In this article, Nicholas Petreley claims that because American Express, eBay, and VeriSign will support Passport, you won’t be able to build an e-commerce app with Mono (unless you hook it to Passport):
Microsoft is already promoting Passport aggressively by making deals with the likes of American Express, eBay, and VeriSign, among dozens of other popular e-commerce sites. So for Mono to be of any use in developing open-source e-commerce applications, Mono will have to support Passport.
I don’t see how the one follows the other. Because some random companies start supporting Passport, will Mono (or .NET for that matter) suddenly become incapable of using strong cryptography?
You do not need Passport to develop .NET applications that work with the existing e-commerce infrastructure. For example, .NET’s System.Net.WebRequest is perfectly happy talking to an https server. .NET’s web forms can sit behind a web site that is protected with SSL. The System.Security.Cryptography namespace is full of support for strong crypto.
Strong crypto, including SSL, have been the cornerstones of e-commerce to date, and will continue to be for some time (in fact, Passport uses https during user authentication).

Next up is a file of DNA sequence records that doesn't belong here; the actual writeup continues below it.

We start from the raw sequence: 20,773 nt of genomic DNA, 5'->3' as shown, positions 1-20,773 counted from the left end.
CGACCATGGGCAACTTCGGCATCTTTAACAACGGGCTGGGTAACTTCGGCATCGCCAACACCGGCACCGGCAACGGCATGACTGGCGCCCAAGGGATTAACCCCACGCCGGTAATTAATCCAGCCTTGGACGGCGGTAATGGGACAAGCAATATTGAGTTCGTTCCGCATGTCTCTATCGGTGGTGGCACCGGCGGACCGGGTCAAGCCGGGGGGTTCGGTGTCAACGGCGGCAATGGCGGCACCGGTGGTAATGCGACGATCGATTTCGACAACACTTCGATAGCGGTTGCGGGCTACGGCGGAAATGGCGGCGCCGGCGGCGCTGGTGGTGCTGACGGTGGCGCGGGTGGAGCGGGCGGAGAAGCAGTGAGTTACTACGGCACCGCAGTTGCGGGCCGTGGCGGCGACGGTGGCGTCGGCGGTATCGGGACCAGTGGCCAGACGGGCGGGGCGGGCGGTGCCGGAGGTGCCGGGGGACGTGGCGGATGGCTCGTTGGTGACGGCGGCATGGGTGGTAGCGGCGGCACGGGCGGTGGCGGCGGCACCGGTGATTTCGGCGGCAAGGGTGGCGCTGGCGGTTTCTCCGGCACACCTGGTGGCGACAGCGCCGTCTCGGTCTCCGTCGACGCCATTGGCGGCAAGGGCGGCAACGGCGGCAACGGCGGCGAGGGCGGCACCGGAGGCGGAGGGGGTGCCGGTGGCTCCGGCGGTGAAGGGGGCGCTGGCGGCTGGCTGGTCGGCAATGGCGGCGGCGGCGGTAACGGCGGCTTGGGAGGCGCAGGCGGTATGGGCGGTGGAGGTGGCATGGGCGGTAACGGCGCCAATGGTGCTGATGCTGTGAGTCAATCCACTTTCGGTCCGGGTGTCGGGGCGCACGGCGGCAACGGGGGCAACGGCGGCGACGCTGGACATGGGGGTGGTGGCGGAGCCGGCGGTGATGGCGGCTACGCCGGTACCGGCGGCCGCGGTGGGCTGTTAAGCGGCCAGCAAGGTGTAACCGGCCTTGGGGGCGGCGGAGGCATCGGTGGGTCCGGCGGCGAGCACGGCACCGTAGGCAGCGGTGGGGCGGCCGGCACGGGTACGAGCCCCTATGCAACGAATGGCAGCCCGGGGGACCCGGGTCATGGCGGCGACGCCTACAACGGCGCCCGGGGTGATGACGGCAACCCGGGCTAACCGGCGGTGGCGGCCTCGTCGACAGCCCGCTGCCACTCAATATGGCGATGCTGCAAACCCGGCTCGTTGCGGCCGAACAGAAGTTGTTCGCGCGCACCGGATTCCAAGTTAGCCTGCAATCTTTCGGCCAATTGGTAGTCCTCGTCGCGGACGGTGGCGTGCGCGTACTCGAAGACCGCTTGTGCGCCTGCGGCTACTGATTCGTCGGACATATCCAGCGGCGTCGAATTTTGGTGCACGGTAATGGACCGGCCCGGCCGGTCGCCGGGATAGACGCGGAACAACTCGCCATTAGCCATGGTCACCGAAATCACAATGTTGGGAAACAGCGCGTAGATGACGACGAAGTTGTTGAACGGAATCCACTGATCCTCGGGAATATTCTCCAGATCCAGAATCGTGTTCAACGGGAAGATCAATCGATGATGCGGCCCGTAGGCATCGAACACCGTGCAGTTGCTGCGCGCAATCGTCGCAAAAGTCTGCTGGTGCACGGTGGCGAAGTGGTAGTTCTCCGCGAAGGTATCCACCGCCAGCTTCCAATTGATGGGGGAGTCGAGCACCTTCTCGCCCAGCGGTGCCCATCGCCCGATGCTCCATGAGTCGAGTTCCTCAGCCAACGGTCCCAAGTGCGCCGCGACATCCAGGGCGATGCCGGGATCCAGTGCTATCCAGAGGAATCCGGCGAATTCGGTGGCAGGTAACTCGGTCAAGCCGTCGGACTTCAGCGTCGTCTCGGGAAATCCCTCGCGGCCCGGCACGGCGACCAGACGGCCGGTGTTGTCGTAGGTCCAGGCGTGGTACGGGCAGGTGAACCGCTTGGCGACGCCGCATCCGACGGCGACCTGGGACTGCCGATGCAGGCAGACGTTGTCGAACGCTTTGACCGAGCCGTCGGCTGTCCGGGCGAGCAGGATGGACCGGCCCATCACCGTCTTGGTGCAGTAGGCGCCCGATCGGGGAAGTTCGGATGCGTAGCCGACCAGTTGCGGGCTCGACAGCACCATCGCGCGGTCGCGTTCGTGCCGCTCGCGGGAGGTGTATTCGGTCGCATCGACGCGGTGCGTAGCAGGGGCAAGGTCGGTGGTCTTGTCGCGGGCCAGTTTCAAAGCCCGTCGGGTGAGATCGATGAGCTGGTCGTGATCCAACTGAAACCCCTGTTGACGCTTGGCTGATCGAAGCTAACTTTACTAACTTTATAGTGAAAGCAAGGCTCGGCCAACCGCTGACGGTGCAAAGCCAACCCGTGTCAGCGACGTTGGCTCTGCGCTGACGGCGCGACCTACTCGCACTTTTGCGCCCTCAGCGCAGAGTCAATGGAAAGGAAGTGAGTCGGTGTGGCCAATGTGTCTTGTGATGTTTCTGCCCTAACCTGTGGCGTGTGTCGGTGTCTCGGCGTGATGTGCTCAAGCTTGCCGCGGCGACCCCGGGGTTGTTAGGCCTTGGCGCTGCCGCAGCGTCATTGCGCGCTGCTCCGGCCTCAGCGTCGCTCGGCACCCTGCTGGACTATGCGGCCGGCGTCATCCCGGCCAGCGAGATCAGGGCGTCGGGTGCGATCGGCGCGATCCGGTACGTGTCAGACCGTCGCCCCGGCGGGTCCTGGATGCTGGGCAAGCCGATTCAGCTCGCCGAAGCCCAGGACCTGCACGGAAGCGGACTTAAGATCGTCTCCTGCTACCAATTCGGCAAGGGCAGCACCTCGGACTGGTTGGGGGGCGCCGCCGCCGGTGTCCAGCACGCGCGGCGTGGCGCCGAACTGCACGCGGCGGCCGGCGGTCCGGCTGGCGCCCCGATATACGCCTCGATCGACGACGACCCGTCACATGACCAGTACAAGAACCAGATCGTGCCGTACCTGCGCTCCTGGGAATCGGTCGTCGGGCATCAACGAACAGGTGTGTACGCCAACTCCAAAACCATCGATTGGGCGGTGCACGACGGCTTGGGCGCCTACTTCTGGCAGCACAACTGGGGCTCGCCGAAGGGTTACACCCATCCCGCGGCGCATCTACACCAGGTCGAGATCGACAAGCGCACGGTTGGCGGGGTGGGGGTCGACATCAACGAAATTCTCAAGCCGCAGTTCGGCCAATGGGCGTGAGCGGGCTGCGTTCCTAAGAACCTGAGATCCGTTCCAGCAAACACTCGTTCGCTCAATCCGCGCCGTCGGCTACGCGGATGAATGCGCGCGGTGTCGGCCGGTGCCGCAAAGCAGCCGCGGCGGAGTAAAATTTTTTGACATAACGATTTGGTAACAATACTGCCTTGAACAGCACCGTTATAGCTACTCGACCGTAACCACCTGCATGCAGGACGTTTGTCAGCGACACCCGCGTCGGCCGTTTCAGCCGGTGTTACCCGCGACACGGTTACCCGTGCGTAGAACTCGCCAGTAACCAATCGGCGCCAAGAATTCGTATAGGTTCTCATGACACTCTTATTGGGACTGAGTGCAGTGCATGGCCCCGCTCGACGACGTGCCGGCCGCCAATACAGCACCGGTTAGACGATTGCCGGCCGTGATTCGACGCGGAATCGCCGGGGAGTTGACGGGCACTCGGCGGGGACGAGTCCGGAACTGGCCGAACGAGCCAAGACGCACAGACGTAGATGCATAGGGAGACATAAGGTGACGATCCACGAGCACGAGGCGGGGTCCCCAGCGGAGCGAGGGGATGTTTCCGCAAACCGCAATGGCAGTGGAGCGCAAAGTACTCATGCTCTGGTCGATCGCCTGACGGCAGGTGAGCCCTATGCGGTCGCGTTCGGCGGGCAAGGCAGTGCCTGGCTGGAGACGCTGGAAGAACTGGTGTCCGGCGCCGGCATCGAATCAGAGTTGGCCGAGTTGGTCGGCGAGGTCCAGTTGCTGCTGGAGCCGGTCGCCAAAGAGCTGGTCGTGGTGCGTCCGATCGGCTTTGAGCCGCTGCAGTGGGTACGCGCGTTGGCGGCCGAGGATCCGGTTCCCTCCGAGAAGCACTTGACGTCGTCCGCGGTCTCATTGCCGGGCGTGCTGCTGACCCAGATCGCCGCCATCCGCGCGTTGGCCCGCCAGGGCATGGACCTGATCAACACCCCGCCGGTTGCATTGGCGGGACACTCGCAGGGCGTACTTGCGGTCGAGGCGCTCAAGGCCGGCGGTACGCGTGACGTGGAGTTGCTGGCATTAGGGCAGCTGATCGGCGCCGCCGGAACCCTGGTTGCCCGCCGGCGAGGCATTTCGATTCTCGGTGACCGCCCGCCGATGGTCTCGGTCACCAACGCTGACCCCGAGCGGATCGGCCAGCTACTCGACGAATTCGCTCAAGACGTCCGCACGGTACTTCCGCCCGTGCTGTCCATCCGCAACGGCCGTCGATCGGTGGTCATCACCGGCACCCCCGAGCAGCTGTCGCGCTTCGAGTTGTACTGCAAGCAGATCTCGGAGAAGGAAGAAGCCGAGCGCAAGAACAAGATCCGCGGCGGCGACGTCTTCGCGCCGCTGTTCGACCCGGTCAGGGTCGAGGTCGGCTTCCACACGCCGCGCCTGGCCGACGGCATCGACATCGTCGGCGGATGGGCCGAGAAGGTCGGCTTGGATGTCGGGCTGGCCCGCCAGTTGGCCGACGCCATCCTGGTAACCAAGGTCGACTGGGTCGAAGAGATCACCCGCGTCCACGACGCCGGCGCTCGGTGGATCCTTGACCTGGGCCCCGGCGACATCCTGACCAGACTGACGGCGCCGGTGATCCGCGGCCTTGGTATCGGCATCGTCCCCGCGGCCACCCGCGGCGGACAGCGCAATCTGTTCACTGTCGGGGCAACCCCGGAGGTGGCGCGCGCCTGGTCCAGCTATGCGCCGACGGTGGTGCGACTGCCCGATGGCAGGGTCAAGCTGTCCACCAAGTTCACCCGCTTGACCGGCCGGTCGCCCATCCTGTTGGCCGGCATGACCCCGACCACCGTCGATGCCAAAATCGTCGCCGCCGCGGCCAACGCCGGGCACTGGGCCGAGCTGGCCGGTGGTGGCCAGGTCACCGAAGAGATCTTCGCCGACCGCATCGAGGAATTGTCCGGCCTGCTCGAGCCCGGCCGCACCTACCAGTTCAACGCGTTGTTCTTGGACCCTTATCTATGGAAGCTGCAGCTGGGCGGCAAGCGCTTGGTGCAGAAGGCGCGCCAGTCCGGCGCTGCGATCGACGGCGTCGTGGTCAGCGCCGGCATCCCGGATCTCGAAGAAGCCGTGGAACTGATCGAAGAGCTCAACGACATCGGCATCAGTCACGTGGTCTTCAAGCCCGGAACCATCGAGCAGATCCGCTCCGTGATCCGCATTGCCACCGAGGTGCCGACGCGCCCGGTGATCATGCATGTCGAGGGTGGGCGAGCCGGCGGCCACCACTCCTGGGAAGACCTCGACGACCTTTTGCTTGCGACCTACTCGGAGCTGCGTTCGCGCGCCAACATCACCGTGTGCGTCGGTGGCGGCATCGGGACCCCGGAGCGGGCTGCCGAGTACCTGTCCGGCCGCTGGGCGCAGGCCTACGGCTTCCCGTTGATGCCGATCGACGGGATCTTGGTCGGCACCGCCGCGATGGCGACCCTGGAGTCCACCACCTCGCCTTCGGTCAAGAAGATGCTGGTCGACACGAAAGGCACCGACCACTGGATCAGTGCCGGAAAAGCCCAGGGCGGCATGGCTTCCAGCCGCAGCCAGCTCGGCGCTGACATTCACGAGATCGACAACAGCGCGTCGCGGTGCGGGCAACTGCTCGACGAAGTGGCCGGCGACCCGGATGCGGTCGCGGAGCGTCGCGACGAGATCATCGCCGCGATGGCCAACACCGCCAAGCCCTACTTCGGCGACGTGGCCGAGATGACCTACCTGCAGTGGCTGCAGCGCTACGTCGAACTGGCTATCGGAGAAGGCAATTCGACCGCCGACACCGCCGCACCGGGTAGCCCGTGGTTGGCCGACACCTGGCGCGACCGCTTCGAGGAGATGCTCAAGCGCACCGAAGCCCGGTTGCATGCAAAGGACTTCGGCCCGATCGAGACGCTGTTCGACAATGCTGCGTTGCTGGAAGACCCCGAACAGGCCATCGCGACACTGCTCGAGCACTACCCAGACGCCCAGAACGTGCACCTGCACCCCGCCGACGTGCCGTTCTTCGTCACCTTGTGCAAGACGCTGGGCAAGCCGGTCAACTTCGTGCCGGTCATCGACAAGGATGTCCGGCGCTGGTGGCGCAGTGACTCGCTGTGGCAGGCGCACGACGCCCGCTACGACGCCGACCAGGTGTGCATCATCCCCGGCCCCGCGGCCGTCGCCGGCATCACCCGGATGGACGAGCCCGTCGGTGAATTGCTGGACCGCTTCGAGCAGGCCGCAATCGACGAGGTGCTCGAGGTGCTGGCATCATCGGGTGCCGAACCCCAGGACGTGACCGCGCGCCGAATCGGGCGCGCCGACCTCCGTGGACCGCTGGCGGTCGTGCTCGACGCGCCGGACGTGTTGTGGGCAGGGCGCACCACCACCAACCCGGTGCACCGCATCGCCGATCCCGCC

Passport is only necessary if you want to use it as a single sign-in solution for Hailstorm or your web site. It is not necessary for e-commerce (I think we should resist all efforts to make it the only authentication mechanism for e-commerce).
The .NET framework is a general-purpose development framework. Passport is a single sign-in solution that can be implemented on any web server, not just IIS. Passport is no more essential for .NET e-commerce applications than it is for Perl, J2EE, Python, or PHP e-commerce applications.
I appreciate Petreley’s concerns about whether Mono will help Passport take over the world. But I don’t agree that Mono is part of the problem. I think Mono will facilitate multiple solutions to the single sign-in problem. Read more here, in Mono’s Not Just a Vehicle for Passport.